Federal regulators, state and local emergency managers and Florida Power & Light say they may learn lessons from Japan’s battle to control earthquake-crippled reactors but they downplayed the possibility of a similar nuclear nightmare striking the state.
After a review of plans for Florida’s three nuclear plants, Gov. Rick Scott declared the facilities and emergency responders prepared to face any “natural or manmade disaster’’ — from a quake to far-more-likely hurricanes and storm surges. One facility, Turkey Point in South Miami-Dade, already has weathered a hit from a Category 5 hurricane — Andrew in 1992.
Michael Waldron, a spokesman for FPL, which also operates a nuclear plant in St. Lucie County, said the utility’s reactors were designed to endure “worst-case’’ impacts and boast a back-up cooling system that operates on steam when emergency diesel generators fail — a redundancy Japanese reactors lack.
“The factors that caused this event are extremely unlikely in South Florida,’’ Waldron said Tuesday.
The reassurances don’t assuage activists, who contend Japan’s struggle to contain the worst radiation release since Chernobyl underlines the inherent dangers of nuclear power and difficulty of dealing with unexpected disaster.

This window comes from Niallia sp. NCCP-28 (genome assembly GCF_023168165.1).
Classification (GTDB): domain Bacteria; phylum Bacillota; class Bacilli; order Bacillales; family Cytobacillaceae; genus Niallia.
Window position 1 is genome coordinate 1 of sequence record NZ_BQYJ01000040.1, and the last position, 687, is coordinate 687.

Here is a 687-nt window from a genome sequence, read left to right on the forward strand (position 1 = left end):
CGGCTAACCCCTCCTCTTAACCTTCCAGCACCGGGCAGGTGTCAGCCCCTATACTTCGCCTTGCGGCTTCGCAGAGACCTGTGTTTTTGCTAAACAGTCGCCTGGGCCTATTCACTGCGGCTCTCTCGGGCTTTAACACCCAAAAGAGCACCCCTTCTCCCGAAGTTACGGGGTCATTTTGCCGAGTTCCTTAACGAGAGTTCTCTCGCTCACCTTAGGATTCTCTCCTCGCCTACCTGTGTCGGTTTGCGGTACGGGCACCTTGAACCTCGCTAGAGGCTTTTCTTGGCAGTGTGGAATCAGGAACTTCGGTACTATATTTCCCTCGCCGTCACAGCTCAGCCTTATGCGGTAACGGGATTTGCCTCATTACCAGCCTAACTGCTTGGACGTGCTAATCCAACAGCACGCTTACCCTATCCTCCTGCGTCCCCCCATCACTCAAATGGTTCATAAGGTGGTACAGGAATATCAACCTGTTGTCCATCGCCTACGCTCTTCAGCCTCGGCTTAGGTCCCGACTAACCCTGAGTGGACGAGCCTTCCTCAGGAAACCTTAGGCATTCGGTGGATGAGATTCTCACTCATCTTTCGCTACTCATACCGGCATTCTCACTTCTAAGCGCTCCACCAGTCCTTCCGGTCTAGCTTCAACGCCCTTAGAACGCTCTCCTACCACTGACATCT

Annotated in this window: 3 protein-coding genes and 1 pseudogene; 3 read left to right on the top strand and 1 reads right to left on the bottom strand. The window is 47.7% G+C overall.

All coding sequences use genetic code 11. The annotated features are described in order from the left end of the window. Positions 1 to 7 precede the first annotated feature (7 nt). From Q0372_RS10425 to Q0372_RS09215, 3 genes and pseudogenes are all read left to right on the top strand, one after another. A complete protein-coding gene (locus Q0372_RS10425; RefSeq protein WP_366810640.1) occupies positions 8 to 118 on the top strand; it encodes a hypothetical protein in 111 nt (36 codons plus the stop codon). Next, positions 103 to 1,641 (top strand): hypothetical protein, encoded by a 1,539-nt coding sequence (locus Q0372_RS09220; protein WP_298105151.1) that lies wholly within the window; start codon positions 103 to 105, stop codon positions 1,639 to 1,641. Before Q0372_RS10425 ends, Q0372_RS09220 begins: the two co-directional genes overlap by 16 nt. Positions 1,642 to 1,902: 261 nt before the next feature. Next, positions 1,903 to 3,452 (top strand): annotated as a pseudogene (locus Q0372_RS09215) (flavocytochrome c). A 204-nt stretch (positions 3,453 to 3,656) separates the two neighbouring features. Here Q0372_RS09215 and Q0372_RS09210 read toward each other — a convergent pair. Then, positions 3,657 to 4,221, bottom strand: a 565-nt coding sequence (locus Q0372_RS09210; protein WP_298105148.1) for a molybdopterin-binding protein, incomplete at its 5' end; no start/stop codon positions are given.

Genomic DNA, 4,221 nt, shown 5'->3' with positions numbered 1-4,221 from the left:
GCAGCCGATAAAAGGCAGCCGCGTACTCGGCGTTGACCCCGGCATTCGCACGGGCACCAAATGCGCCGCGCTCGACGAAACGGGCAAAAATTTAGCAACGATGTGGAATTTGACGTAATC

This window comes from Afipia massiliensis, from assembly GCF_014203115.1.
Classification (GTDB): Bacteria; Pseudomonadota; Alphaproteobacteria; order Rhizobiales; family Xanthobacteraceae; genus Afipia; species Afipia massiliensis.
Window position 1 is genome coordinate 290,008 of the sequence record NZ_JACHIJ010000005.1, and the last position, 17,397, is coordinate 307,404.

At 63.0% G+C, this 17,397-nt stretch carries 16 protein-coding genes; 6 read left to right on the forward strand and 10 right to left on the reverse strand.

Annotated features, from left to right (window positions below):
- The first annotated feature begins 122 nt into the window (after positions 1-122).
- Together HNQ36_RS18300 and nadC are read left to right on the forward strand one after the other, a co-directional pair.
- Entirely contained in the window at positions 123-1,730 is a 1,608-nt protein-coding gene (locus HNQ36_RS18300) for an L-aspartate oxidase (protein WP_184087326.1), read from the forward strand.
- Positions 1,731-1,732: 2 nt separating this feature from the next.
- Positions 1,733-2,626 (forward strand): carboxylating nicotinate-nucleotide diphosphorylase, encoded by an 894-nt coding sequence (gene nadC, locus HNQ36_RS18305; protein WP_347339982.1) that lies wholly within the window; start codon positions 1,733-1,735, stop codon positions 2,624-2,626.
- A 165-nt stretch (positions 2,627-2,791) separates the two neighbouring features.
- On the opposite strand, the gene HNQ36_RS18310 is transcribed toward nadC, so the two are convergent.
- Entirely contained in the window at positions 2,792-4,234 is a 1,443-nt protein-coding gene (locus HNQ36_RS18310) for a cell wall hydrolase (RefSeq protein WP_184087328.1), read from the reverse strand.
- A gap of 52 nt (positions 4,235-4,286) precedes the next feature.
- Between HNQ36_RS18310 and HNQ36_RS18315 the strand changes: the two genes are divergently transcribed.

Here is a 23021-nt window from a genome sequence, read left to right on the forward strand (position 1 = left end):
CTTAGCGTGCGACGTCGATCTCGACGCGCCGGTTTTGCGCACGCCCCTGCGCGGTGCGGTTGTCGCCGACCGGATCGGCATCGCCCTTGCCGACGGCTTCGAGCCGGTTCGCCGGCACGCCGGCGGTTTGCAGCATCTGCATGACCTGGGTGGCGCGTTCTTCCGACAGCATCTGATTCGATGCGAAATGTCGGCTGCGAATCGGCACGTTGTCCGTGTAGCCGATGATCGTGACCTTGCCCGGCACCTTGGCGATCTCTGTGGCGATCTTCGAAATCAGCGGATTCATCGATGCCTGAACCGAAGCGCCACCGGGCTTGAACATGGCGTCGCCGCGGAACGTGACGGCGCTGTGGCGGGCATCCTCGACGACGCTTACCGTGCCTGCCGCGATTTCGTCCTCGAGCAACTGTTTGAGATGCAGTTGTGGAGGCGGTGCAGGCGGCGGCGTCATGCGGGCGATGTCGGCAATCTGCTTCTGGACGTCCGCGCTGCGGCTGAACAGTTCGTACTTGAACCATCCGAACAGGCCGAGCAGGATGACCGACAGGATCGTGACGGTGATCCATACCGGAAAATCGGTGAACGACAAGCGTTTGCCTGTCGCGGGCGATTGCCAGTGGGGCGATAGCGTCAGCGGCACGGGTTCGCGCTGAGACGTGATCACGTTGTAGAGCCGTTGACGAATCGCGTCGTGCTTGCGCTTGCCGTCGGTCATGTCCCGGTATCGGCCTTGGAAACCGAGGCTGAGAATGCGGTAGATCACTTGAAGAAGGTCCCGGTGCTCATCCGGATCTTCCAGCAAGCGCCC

South Miami Mayor Philip Stoddard, a Florida International University biology professor who campaigned against FPL plans to add two more reactors at Turkey Point, acknowledged a quake was improbable.
“But think of the other things that could happen,’’ he said. “What if somebody drops an airplane into a spent fuel pool or Castro decides to crash a MIG into Turkey Point?’’
Stoddard and other critics of the Turkey Point expansion argue that emergency plans fall short, starting with a 10-mile-radius evacuation zone standard for all U.S. nuclear facilities. In Japan on Tuesday, the government urged residents up to 18 miles from the Fukushima Daiichi plant to remain indoors.
Stoddard said South Miami-Dade roads would clog as residents outside the zone tried to flee as well, potentially slowing evacuation from the hottest zones and delaying access to potassium iodide pills that are stockpiled for distribution at an emergency reception center in Tamiami Park near Florida International’s main campus. Medical experts say the pills, mega-doses of iodine, can prevent one of the most common forms of radiation sickness, thyroid cancer.
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